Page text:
The story of the talent shortage in Michigan manufacturing is two-fold.
The first challenge, one of talent acquisition, is a narrative the industry has been grappling with for years. The COVID-19 pandemic exacerbated this challenge with increasing competition between retailers and manufacturers for higher hourly rates and better benefits. After developing strategies to support a stable pipeline of workers, the second challenge comes in the form of retention. Once you acquire a good employee, what are the benefits, opportunities and best practices companies are using to keep their people long term?
This challenge has been further complicated with what is being called “The Great Resignation,” as millions of workers across the U.S. have decided to explore new careers in the wake of COVID-19. Nationwide, the top reason employees give for leaving their jobs is burnout. A survey of 1,000 workers conducted by Eagle Hill Consulting, a Washington, D.C.-based management consulting firm, found that 57 percent of U.S. employees say they are burned out with their current position. Both Millennials and women report higher levels of burnout, as do employees with school-age kids who are remotely learning from home.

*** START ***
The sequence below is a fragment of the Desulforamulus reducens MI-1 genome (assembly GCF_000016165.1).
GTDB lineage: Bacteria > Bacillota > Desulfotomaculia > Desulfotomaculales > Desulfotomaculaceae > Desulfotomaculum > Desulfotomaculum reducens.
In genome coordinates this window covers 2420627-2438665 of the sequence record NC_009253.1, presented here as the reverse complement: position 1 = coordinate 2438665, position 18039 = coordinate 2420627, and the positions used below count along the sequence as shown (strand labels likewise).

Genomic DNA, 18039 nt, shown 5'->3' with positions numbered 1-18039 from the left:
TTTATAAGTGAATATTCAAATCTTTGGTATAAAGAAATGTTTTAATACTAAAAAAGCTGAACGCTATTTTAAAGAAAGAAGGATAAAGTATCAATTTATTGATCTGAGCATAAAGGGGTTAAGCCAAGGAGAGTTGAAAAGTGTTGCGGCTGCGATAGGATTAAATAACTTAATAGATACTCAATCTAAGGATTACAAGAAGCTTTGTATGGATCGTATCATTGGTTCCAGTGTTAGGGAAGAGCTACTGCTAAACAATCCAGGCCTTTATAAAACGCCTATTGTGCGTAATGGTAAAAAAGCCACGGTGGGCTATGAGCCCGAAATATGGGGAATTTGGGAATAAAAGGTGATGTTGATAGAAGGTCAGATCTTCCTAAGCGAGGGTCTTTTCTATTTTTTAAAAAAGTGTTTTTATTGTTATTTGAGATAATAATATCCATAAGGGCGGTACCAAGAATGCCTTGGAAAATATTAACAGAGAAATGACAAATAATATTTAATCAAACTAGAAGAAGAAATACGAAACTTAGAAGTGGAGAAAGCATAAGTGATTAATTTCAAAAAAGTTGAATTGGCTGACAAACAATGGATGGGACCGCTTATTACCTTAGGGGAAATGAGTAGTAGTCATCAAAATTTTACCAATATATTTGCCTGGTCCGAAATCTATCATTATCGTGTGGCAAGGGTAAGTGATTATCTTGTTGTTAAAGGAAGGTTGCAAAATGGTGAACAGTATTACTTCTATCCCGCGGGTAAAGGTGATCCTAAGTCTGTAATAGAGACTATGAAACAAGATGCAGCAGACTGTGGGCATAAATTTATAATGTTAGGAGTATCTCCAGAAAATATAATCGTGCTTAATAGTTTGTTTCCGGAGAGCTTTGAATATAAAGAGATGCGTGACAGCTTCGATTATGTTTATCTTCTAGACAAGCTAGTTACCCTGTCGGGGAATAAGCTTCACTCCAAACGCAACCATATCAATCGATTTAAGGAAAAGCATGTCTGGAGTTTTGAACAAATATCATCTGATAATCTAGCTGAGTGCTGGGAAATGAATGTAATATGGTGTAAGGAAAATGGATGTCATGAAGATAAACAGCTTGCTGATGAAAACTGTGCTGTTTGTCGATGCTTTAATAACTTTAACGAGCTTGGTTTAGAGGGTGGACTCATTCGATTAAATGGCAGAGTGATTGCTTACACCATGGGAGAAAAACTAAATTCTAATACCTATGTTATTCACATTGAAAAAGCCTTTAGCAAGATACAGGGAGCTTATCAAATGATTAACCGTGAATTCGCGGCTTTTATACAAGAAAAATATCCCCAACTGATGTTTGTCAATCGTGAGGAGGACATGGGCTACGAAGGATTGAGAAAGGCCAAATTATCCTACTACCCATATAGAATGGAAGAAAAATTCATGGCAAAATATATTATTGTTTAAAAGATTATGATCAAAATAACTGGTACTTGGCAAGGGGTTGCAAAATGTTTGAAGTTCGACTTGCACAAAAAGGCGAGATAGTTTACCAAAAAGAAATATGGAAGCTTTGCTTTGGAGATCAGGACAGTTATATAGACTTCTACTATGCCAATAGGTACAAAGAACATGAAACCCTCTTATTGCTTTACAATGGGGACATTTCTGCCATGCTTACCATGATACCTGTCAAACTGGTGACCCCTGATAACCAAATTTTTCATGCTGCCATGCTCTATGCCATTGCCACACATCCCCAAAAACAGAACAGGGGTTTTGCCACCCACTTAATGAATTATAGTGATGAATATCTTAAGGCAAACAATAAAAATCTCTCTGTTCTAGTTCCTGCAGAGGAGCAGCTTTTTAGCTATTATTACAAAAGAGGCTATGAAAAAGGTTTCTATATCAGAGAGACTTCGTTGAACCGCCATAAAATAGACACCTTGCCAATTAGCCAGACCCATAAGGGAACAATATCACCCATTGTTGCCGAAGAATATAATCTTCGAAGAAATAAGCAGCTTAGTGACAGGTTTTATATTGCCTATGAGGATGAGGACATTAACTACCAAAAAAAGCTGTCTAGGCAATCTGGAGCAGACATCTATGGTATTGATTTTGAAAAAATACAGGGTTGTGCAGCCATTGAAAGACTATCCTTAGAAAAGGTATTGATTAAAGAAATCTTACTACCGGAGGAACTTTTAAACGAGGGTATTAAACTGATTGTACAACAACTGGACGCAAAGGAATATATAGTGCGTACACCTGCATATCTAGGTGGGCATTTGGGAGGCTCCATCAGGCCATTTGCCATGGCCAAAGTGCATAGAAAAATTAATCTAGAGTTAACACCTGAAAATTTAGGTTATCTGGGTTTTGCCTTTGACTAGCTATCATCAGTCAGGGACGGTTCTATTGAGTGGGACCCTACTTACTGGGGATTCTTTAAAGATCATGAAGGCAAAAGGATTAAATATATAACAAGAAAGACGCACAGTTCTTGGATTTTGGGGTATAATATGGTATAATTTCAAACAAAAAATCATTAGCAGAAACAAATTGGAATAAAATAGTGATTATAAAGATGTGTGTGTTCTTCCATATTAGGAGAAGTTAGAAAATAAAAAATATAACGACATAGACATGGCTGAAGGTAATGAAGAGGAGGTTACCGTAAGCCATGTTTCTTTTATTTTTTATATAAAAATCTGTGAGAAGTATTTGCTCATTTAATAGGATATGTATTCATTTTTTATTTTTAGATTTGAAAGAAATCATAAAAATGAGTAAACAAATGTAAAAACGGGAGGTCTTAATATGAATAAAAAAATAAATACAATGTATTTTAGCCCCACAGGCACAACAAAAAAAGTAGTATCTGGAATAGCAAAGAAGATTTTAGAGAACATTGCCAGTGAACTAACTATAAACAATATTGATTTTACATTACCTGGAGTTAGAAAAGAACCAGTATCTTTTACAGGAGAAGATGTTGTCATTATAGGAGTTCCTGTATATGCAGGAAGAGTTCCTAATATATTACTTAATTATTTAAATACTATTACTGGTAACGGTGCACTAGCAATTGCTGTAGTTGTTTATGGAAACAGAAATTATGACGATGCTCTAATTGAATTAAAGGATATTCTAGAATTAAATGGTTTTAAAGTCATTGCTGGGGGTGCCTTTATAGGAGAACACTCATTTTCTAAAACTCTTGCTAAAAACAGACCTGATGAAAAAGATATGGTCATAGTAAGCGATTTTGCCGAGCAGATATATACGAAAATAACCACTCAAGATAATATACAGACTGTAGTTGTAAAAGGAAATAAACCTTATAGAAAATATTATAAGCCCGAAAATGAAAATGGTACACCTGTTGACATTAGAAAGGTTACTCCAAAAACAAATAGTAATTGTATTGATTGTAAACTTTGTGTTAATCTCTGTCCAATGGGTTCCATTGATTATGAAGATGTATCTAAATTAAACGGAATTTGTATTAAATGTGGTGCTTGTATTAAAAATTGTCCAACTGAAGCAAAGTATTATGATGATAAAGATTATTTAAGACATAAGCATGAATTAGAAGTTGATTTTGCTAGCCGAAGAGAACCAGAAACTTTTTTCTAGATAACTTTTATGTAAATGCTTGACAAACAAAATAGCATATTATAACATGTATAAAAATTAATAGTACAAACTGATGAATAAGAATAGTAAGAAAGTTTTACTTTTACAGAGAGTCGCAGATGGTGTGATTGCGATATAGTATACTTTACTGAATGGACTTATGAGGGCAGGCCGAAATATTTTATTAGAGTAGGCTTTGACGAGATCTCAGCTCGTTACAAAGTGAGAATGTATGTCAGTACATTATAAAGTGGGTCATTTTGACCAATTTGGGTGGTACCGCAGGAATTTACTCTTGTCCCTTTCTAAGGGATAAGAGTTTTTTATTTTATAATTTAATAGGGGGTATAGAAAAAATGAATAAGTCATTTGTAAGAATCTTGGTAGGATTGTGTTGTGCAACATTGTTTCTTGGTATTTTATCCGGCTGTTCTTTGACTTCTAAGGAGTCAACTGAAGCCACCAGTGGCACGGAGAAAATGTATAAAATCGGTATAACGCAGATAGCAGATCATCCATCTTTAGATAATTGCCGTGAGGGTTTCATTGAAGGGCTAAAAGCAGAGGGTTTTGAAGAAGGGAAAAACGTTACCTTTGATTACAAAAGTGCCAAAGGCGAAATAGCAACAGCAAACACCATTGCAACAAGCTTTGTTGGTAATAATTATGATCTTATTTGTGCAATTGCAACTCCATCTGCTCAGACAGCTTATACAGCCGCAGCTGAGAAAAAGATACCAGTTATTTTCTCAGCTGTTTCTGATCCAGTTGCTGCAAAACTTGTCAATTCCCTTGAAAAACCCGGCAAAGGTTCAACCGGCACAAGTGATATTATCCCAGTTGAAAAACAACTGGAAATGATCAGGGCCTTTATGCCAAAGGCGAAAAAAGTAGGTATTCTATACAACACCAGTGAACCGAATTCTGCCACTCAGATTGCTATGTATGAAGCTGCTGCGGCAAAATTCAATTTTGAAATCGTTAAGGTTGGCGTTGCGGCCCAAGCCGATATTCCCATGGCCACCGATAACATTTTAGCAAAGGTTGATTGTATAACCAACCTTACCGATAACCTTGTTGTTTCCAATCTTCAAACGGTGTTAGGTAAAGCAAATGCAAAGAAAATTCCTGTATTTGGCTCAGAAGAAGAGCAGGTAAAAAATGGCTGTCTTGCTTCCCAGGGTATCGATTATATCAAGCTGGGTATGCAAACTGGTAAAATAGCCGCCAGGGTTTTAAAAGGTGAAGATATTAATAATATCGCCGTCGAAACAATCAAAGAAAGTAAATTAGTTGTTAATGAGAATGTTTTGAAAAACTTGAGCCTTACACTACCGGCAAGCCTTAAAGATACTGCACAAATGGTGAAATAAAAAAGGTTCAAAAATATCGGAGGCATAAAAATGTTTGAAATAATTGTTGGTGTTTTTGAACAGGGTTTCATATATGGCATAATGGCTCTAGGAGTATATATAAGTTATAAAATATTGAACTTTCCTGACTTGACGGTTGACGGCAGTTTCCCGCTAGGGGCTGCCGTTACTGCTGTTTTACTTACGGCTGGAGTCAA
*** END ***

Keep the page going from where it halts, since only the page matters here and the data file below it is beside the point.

Conversely, the top reason for employees staying in their positions boils down to a very simple concept — feeling valued.